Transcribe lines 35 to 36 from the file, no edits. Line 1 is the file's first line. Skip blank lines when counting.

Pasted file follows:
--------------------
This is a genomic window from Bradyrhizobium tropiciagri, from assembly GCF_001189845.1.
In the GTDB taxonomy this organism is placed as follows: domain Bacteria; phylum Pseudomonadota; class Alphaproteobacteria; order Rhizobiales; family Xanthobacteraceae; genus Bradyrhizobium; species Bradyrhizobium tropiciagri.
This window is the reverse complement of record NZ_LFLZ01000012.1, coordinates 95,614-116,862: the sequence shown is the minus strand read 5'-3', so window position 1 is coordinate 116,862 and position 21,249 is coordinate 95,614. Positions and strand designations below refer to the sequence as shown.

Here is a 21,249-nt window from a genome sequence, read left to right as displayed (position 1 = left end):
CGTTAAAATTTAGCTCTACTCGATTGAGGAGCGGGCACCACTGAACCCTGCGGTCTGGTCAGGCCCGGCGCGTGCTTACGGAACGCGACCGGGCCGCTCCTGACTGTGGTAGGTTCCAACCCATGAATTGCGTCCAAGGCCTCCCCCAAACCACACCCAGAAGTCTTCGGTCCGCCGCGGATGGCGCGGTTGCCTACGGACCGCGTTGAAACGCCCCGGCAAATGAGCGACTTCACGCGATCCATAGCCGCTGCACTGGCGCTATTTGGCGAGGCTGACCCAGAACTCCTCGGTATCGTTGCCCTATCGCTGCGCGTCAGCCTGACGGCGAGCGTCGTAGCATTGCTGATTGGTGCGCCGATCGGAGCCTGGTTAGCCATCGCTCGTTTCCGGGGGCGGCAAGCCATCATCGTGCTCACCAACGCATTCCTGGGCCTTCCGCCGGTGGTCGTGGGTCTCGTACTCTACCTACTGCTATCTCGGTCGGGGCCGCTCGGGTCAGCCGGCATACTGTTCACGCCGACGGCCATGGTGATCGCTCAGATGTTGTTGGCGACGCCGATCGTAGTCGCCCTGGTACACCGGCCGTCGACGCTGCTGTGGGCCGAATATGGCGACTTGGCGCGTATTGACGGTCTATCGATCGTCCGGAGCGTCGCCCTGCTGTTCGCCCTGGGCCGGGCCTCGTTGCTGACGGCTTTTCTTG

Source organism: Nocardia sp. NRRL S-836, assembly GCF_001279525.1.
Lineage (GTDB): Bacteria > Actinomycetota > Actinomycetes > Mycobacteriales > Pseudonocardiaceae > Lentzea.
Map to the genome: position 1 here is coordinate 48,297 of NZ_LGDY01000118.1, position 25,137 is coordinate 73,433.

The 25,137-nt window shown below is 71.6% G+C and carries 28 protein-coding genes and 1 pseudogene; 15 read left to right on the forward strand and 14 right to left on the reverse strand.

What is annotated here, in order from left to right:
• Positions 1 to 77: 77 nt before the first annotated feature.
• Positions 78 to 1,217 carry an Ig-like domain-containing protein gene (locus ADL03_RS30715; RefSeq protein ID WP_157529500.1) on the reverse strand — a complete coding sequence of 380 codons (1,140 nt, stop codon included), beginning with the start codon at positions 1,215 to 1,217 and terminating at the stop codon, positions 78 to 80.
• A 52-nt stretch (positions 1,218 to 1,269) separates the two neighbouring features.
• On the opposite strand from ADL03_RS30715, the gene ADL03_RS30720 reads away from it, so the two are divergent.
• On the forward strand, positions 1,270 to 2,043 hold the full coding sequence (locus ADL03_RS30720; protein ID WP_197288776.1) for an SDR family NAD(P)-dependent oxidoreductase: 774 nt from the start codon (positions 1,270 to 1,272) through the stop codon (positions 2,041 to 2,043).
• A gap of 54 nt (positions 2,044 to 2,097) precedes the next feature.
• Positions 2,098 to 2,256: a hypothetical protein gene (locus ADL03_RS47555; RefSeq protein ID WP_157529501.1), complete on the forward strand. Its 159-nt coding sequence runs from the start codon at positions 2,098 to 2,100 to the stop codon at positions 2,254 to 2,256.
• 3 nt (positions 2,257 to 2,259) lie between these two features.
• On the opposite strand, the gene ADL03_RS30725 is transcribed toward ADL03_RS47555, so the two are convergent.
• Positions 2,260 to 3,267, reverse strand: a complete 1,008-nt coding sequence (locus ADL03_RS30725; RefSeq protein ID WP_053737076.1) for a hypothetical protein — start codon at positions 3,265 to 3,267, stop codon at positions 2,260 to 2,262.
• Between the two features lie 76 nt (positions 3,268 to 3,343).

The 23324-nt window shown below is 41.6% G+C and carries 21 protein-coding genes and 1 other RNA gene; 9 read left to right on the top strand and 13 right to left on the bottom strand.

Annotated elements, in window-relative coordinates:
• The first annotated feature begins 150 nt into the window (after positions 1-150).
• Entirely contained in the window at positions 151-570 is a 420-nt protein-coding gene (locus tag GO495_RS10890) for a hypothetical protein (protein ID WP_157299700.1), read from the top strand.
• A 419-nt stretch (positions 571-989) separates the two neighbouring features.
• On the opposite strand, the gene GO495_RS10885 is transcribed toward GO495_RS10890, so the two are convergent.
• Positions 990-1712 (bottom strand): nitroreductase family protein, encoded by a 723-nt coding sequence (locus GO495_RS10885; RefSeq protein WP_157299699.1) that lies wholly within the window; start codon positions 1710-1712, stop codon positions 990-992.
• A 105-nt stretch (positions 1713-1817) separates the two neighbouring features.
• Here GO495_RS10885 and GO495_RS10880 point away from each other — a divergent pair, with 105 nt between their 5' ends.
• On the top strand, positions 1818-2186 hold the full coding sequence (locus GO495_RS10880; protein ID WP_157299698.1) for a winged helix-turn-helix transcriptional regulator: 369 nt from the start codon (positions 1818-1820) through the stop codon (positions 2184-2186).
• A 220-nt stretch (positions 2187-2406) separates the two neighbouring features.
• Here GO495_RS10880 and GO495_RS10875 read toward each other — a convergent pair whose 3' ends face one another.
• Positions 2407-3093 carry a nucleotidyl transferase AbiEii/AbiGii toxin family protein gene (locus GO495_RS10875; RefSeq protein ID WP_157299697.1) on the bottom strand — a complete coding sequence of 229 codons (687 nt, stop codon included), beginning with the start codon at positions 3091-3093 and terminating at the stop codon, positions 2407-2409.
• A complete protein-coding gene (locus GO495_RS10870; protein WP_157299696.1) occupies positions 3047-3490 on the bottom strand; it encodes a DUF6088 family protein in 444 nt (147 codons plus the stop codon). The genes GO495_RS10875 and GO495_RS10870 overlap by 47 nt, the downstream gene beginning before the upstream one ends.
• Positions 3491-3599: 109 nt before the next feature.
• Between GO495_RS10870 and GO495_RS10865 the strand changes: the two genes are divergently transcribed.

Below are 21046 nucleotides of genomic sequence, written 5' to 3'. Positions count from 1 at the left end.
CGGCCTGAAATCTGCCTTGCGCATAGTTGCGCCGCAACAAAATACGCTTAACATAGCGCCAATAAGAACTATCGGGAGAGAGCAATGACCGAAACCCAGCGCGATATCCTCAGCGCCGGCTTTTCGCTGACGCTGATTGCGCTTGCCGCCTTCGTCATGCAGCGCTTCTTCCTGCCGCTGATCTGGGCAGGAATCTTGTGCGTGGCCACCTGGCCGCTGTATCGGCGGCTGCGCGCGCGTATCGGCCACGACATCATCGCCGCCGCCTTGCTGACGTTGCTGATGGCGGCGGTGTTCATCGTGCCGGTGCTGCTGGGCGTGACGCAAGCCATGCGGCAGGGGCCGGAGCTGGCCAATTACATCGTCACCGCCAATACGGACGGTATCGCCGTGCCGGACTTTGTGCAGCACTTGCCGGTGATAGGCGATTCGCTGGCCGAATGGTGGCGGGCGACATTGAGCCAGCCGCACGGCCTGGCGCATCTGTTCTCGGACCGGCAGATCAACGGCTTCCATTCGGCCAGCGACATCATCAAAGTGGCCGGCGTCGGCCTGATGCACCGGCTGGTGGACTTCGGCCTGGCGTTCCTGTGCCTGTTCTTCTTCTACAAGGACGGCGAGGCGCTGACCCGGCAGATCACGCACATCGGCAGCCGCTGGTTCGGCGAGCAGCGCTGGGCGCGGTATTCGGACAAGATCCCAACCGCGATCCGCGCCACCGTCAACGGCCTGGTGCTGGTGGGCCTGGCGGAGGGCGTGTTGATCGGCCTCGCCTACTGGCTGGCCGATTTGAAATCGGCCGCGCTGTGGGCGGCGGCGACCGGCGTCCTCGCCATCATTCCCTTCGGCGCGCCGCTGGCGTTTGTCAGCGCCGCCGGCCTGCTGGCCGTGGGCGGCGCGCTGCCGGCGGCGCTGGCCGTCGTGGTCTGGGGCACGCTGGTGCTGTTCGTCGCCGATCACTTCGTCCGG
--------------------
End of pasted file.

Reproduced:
• A complete protein-coding gene (locus GO495_RS10870; protein WP_157299696.1) occupies positions 3047-3490 on the bottom strand; it encodes a DUF6088 family protein in 444 nt (147 codons plus the stop codon). The genes GO495_RS10875 and GO495_RS10870 overlap by 47 nt, the downstream gene beginning before the upstream one ends.
• Positions 3491-3599: 109 nt before the next feature.